A forested view of Sveti Stefan
Climbing from Kotor up to St. John's fortress
Steve at the top of the world walkway in Lovcen national park
Aya flying high over Kotor bay
Sveti StefanHanging out at the beach at UlcinjA load to rival any Asian one near the beach in BarAt Besac castle overlooking Skadar LakesAt Besac castle near VirpazarWalking the streets of Cetinje old capital of MontenegroAt the top of the world in Lovcen national parkThe highest peak in Lovcen national parkEntering the crazy mausoleum in Lovcen national parkThe steps up the mausoleum in Lovcen national parkSteve + Arwen in front of Sveti StefanView over Kotor baySt. John's fortress above KotorAya flying high above Kotor BayClimbing past the old church on the way to St. John's Fortress above KotorHanging out at Ulcinj beachAmie climbing up to St. John's fortress above KotorClimbing up to St. John's Fortress above KotorWalking the streets of ancient KotorThe church in the old walled city in KotorCommunist remnant above Ulcinj beachSteve summiting St. John's fortress in KotorStopping for a water break in KotorHiking to St. John's fortress in KotorClimbing past the old church on the way to St. John's Fortress above KotorAya jumping to daddy above KotorArwen learning to walk at Besac castleSteve overlooking Skadar LakesAya + Arwen having fun at Besac castleSkadar Lakes national park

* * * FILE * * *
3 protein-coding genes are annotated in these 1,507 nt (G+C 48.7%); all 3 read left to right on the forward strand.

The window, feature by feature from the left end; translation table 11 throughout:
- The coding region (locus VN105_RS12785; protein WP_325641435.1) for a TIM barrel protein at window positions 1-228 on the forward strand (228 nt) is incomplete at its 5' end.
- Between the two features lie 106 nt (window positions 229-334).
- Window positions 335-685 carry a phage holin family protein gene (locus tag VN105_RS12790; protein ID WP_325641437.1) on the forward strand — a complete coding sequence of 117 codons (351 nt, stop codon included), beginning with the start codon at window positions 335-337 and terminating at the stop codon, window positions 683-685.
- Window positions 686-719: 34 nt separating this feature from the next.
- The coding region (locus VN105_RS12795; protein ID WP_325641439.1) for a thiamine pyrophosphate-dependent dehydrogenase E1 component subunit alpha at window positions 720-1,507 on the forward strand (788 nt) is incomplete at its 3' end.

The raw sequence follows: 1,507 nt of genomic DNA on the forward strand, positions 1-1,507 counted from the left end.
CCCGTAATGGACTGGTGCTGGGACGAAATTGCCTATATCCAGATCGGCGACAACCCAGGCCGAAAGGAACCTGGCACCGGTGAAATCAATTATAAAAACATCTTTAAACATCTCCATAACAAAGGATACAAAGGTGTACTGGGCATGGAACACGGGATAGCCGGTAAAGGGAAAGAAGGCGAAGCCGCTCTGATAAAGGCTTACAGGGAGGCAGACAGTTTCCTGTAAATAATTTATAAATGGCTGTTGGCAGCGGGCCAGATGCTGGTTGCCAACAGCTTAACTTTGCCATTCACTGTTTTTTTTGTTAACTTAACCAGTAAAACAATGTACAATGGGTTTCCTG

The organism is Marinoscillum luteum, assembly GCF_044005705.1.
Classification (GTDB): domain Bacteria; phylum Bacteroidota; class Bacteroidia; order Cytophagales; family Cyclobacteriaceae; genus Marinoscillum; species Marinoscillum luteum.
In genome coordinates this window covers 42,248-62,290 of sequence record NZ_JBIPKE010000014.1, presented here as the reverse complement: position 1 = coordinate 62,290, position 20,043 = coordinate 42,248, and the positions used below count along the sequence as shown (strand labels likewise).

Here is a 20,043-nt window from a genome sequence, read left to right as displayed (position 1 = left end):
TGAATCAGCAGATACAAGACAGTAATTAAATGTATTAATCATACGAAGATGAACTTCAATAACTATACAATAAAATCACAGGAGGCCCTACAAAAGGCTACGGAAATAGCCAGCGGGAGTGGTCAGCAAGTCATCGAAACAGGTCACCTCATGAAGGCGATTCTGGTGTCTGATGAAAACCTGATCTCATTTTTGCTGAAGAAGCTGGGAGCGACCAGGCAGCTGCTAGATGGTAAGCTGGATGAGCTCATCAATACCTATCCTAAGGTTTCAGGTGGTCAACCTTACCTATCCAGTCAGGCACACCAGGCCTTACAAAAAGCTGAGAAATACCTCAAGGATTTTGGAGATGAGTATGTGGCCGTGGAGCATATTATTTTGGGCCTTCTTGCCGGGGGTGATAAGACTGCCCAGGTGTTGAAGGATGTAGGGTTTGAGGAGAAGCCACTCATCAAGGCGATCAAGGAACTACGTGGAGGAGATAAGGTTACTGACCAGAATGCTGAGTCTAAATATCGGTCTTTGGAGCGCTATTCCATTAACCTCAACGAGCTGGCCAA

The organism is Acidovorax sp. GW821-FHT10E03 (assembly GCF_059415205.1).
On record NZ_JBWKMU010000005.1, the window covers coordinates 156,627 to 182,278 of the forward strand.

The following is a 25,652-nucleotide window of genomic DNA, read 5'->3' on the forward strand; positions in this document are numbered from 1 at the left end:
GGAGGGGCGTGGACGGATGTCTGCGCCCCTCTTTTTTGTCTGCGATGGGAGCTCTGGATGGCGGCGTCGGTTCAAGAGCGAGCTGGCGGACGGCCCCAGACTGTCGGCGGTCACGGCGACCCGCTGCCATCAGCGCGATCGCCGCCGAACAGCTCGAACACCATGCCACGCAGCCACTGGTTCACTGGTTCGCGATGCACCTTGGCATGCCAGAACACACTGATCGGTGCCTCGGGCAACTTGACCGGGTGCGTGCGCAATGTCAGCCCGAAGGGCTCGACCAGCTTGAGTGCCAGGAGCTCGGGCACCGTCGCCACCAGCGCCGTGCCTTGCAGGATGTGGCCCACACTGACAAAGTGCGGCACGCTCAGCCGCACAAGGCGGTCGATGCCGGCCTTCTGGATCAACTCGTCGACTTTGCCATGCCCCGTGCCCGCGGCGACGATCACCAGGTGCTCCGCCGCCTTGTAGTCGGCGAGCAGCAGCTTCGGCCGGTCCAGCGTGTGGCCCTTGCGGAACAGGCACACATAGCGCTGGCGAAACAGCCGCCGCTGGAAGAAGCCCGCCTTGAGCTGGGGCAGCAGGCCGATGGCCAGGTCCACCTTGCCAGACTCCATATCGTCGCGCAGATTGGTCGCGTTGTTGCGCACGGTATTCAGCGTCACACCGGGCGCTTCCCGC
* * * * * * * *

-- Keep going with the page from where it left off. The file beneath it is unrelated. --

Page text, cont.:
Montenegrins have a lot of mountains to deal with and have tunneled their roads under many of them in order to more easily access the coast. We rented a car and drove through hundreds of tunnels – some several kilometers long. It is not surprising that the coast south of Dubrovnik continues to be spectacular, filled with ancient ports, walled cities, and hidden beaches. Kotor bay is especially stunning as is the view atop an ancient fortress close to the old city.

All is less than spectacular for the locals, who generally live on meager salaries and still hold a lot of resentment from the war. Like their Serbian brothers, they have strong feelings towards the loss of Kosovo. Times have never been as good as the days of Yugoslavia and Marshall Tito.

Lovcen national park was a clear favourite – a mausoleum built on a high peak with views across the entire country.


I feel like I’ve overused the word ‘spectacular’ as we write about the Balkans, but it’s hard to find the right words to convey just how gorgeous these countries are. Montenegro did not disappoint. It was strikingly beautiful with dramatic, craggy mountains plunging into brooding waters.

“”Oh look, there’s another castle!”” we found ourselves saying around nearly every hairpin turn. For such a small country, it packs a big punch with historical sights as well.

I found myself deeply marveling how Montenegro has managed to overcome incredible civil engineering obstacles, building roads, tunnels, houses and bridges in the most complicated of settings.


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